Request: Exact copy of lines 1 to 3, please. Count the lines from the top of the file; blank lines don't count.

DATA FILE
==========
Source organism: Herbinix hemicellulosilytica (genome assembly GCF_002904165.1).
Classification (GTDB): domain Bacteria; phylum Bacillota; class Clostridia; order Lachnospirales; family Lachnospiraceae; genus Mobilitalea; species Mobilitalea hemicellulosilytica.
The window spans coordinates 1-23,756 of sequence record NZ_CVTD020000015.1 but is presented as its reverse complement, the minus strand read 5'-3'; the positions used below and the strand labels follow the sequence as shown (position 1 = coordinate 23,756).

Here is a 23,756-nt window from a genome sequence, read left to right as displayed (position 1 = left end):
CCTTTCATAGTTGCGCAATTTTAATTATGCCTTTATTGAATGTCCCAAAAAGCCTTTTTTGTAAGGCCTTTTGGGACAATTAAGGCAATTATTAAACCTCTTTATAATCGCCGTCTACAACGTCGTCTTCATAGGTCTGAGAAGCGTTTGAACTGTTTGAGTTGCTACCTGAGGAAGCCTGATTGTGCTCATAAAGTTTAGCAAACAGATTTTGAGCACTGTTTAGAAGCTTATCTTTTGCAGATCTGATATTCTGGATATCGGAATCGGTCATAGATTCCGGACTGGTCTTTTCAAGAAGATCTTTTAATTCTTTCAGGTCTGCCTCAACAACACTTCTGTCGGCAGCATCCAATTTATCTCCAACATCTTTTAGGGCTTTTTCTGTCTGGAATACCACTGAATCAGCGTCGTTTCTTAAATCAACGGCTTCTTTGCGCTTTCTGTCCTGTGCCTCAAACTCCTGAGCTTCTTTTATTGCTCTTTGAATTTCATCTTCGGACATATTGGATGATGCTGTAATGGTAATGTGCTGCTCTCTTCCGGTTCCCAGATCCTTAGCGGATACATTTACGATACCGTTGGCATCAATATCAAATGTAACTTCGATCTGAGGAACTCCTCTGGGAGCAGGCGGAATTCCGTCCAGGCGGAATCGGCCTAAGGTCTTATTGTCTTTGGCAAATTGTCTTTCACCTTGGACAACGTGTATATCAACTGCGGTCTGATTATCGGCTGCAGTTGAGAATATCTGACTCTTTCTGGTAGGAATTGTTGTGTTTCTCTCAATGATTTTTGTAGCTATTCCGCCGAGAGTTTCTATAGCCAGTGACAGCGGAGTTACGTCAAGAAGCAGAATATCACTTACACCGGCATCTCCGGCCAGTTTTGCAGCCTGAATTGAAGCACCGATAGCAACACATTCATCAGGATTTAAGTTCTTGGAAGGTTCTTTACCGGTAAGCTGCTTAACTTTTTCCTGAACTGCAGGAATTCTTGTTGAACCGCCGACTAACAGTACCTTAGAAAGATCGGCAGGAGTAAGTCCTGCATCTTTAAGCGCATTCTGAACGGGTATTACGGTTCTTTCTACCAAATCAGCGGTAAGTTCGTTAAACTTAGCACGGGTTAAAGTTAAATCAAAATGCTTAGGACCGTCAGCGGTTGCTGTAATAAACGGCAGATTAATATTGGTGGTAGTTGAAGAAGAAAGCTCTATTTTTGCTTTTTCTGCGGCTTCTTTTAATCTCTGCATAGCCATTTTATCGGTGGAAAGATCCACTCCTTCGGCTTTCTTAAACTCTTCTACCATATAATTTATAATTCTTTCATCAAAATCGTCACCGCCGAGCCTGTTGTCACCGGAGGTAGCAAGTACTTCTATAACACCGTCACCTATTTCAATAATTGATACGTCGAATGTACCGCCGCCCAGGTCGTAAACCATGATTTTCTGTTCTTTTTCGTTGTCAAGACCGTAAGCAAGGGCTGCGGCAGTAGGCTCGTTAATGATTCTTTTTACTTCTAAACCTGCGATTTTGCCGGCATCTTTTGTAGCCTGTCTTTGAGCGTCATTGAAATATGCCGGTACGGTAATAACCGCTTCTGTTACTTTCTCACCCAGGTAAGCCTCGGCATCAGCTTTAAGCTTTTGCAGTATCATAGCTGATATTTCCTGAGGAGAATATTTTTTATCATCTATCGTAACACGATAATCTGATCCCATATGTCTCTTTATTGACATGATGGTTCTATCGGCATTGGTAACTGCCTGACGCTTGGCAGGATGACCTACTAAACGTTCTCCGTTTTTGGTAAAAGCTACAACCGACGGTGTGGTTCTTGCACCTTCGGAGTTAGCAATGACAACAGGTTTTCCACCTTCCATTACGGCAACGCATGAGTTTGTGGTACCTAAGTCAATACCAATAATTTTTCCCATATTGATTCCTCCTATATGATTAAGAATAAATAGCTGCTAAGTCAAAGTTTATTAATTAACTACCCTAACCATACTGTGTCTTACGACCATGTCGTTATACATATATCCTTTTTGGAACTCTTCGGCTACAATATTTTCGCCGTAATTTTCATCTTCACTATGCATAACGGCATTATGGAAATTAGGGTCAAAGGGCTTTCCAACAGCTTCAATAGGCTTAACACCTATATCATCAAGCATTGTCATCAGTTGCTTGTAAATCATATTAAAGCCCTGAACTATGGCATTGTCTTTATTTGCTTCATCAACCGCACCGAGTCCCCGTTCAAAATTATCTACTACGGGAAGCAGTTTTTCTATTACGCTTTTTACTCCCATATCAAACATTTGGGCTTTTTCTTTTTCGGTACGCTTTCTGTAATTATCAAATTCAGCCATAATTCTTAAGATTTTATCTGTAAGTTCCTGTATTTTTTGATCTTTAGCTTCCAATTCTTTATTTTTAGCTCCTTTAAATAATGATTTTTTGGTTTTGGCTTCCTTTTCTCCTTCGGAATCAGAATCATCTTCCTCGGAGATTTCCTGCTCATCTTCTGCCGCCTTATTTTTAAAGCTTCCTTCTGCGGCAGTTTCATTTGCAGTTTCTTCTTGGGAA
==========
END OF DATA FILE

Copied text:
Source organism: Herbinix hemicellulosilytica (genome assembly GCF_002904165.1).
Classification (GTDB): domain Bacteria; phylum Bacillota; class Clostridia; order Lachnospirales; family Lachnospiraceae; genus Mobilitalea; species Mobilitalea hemicellulosilytica.
The window spans coordinates 1-23,756 of sequence record NZ_CVTD020000015.1 but is presented as its reverse complement, the minus strand read 5'-3'; the positions used below and the strand labels follow the sequence as shown (position 1 = coordinate 23,756).